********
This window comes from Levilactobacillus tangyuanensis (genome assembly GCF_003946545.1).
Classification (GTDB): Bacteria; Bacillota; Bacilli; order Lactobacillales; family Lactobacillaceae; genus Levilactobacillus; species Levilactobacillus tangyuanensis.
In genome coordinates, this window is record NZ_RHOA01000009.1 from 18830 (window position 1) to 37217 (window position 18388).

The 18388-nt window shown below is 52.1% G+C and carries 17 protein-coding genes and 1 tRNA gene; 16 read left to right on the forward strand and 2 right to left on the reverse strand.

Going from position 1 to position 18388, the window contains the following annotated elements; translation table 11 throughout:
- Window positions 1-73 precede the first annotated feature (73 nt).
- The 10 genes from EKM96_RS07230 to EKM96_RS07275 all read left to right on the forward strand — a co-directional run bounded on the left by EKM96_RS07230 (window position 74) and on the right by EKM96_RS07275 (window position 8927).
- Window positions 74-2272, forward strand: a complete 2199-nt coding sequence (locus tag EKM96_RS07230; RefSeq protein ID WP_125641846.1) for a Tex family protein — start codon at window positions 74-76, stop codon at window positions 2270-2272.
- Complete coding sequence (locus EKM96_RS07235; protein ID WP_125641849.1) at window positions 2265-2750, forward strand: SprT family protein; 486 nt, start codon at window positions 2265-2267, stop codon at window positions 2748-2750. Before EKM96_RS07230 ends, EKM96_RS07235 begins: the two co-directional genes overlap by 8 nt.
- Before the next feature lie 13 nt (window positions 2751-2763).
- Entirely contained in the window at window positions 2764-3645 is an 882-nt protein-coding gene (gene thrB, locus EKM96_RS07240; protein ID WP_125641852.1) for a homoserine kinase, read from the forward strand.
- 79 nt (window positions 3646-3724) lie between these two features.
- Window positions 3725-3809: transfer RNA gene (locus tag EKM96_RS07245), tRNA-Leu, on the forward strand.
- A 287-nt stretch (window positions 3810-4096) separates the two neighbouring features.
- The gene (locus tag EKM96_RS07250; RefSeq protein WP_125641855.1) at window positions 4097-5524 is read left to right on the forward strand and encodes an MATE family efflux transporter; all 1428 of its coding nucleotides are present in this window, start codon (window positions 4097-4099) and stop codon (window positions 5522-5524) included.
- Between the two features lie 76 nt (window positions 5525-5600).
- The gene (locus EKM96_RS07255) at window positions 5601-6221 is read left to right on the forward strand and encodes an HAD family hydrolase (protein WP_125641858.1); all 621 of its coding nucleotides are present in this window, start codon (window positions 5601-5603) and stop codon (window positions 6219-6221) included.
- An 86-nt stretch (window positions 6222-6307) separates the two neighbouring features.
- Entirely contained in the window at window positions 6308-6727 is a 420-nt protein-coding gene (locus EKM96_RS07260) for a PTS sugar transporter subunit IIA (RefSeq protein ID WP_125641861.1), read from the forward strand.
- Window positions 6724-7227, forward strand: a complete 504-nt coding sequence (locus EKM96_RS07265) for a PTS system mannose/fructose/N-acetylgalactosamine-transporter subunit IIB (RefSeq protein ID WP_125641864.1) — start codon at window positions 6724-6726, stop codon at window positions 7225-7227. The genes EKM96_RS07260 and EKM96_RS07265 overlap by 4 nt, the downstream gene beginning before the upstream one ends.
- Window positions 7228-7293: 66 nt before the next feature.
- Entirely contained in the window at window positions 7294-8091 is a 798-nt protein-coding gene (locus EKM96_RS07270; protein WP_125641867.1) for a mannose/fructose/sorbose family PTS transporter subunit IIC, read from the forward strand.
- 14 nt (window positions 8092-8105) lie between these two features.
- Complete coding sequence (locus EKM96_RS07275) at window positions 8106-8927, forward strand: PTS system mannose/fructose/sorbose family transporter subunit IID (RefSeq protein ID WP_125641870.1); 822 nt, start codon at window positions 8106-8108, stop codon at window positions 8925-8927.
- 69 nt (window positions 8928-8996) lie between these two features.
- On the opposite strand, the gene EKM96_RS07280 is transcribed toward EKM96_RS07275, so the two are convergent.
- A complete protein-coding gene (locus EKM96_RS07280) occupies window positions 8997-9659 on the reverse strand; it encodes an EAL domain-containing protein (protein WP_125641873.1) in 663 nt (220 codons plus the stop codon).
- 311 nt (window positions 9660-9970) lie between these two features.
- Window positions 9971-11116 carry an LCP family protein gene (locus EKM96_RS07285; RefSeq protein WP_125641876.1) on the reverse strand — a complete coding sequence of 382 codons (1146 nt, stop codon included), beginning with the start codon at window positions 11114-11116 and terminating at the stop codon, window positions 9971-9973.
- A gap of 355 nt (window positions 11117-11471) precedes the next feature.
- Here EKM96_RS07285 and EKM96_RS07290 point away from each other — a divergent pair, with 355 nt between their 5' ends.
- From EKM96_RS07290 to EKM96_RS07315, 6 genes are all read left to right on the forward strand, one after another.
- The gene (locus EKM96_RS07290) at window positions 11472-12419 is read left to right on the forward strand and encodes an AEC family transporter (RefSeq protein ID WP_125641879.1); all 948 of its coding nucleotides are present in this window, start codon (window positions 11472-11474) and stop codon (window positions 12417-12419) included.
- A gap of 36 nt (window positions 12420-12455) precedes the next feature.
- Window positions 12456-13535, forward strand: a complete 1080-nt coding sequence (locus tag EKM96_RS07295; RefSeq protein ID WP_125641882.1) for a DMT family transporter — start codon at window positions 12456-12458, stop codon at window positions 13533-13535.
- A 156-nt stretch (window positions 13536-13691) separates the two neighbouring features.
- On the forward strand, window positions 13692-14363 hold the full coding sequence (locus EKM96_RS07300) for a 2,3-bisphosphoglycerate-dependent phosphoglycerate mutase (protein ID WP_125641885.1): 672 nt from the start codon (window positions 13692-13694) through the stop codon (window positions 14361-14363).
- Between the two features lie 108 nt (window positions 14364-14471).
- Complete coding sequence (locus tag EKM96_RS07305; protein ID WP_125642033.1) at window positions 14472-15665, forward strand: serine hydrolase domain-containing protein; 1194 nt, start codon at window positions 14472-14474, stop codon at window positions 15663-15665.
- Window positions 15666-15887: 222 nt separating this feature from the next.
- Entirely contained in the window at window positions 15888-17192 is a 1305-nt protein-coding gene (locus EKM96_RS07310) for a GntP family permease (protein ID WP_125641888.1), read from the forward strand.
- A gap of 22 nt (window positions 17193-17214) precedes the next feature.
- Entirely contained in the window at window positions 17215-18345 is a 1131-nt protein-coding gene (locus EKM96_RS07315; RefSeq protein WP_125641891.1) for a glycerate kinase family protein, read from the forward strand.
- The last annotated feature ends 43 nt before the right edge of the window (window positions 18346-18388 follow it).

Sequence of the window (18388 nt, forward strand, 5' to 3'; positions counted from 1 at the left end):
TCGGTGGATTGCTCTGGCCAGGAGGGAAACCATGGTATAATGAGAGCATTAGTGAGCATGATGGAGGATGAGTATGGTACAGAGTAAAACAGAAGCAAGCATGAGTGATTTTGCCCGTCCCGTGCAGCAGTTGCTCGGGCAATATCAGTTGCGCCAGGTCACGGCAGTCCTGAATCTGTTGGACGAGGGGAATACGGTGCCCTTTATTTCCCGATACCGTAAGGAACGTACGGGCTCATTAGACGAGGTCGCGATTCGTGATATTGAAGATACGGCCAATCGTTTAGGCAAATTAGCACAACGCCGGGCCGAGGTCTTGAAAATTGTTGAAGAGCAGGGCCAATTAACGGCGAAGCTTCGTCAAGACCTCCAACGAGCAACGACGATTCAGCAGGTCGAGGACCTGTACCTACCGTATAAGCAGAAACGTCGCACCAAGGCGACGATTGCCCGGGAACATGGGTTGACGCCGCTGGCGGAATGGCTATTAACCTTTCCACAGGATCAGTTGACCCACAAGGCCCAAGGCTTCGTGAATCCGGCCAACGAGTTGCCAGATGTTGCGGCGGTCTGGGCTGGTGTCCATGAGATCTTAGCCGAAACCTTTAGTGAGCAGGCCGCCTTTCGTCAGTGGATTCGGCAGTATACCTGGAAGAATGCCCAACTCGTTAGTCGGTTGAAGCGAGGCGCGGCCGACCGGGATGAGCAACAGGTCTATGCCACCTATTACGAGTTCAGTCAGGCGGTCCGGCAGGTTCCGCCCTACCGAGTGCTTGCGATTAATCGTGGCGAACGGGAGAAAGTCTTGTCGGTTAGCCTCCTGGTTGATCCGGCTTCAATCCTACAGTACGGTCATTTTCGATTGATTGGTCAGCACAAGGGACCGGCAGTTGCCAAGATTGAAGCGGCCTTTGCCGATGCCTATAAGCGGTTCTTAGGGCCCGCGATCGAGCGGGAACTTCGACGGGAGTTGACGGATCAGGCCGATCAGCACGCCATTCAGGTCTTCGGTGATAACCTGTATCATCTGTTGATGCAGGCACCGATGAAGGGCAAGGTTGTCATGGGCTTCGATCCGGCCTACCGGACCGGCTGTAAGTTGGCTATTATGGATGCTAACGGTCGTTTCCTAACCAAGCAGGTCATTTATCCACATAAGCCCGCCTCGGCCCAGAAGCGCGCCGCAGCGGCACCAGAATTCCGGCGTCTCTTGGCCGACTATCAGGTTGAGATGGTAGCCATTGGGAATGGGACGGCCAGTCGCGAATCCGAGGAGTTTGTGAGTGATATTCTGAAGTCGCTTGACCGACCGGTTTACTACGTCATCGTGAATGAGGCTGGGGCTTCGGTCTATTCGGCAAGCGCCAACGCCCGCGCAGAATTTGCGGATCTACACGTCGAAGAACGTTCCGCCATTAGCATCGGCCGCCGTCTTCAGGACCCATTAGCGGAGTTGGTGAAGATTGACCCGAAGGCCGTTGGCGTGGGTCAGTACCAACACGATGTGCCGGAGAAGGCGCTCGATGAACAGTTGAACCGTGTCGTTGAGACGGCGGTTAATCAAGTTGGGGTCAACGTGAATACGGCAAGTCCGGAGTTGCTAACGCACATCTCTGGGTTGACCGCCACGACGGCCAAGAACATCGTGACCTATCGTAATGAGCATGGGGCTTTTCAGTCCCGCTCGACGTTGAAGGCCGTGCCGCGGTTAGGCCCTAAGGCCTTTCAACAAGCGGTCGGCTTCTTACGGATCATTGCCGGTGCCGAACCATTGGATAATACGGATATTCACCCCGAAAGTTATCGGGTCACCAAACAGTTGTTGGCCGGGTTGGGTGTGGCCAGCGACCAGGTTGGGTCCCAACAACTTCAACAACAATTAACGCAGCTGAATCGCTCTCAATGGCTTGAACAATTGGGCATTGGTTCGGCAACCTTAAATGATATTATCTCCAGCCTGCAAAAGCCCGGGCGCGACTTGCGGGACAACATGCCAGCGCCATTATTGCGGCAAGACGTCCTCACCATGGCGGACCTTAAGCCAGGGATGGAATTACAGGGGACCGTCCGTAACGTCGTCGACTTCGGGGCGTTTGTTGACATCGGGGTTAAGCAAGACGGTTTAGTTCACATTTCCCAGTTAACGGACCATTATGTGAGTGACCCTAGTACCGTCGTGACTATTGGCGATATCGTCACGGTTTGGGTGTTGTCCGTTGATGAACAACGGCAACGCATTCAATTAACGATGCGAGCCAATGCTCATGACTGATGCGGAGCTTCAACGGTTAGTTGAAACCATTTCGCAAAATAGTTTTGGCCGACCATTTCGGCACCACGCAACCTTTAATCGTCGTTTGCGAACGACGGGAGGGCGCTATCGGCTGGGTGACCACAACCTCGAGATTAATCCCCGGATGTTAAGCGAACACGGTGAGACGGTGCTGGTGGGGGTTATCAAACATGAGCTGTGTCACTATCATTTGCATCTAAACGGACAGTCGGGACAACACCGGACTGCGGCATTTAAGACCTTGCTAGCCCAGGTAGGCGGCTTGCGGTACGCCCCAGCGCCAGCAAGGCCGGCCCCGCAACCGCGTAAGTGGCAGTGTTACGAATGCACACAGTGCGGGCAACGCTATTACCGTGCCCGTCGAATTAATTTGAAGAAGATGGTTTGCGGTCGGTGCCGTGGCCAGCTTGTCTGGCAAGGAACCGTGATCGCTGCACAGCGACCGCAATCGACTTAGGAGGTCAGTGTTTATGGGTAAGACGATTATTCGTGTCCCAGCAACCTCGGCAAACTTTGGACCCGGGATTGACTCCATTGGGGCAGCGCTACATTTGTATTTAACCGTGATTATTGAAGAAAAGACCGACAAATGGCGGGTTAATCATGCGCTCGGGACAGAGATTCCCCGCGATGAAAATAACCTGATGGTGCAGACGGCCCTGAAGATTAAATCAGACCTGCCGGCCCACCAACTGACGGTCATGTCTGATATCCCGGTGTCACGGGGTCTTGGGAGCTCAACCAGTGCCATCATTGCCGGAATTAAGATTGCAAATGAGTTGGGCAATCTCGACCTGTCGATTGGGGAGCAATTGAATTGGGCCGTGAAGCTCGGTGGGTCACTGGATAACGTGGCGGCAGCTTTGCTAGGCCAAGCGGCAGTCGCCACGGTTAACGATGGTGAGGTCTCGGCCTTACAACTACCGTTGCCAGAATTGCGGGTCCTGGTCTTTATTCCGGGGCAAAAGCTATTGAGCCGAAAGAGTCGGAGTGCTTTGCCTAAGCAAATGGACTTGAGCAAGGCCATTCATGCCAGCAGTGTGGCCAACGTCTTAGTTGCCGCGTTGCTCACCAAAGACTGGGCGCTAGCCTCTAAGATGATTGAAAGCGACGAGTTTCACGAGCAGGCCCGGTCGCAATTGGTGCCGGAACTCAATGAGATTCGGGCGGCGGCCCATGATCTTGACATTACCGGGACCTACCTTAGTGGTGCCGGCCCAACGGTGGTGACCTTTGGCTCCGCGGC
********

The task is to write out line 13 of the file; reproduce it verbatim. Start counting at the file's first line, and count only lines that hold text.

- Window positions 3725-3809: transfer RNA gene (locus tag EKM96_RS07245), tRNA-Leu, on the forward strand.